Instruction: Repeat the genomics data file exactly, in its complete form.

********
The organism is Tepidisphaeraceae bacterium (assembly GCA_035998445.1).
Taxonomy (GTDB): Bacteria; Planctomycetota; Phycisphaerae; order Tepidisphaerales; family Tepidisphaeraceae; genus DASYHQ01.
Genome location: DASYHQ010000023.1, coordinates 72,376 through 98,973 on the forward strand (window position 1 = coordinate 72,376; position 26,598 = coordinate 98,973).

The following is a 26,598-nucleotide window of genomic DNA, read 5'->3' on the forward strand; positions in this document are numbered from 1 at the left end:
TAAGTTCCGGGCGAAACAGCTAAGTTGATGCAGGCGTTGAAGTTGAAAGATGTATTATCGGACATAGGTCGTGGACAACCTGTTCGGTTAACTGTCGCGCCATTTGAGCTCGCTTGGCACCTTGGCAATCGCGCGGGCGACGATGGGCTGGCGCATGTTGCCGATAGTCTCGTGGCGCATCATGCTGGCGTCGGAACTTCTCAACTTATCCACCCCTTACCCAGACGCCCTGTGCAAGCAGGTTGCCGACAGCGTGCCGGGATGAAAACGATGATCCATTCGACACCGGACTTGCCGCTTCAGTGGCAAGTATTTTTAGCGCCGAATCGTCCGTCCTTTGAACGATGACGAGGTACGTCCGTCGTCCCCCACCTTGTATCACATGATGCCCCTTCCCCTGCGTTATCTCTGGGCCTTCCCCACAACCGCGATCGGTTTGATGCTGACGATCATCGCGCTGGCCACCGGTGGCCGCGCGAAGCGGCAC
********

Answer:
The organism is Tepidisphaeraceae bacterium (assembly GCA_035998445.1).
Taxonomy (GTDB): Bacteria; Planctomycetota; Phycisphaerae; order Tepidisphaerales; family Tepidisphaeraceae; genus DASYHQ01.
Genome location: DASYHQ010000023.1, coordinates 72,376 through 98,973 on the forward strand (window position 1 = coordinate 72,376; position 26,598 = coordinate 98,973).

The following is a 26,598-nucleotide window of genomic DNA, read 5'->3' on the forward strand; positions in this document are numbered from 1 at the left end:
TAAGTTCCGGGCGAAACAGCTAAGTTGATGCAGGCGTTGAAGTTGAAAGATGTATTATCGGACATAGGTCGTGGACAACCTGTTCGGTTAACTGTCGCGCCATTTGAGCTCGCTTGGCACCTTGGCAATCGCGCGGGCGACGATGGGCTGGCGCATGTTGCCGATAGTCTCGTGGCGCATCATGCTGGCGTCGGAACTTCTCAACTTATCCACCCCTTACCCAGACGCCCTGTGCAAGCAGGTTGCCGACAGCGTGCCGGGATGAAAACGATGATCCATTCGACACCGGACTTGCCGCTTCAGTGGCAAGTATTTTTAGCGCCGAATCGTCCGTCCTTTGAACGATGACGAGGTACGTCCGTCGTCCCCCACCTTGTATCACATGATGCCCCTTCCCCTGCGTTATCTCTGGGCCTTCCCCACAACCGCGATCGGTTTGATGCTGACGATCATCGCGCTGGCCACCGGTGGCCGCGCGAAGCGGCAC